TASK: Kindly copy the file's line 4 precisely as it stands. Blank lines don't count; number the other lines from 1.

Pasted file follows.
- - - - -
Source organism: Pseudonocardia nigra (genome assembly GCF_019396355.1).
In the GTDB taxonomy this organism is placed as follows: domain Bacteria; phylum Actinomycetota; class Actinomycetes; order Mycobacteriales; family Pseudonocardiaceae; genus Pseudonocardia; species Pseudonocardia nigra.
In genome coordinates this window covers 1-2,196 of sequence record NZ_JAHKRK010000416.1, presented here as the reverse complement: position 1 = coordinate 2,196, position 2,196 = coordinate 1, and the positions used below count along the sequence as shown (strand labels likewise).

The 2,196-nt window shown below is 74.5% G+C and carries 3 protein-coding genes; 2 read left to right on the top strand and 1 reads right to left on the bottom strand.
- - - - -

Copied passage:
The 2,196-nt window shown below is 74.5% G+C and carries 3 protein-coding genes; 2 read left to right on the top strand and 1 reads right to left on the bottom strand.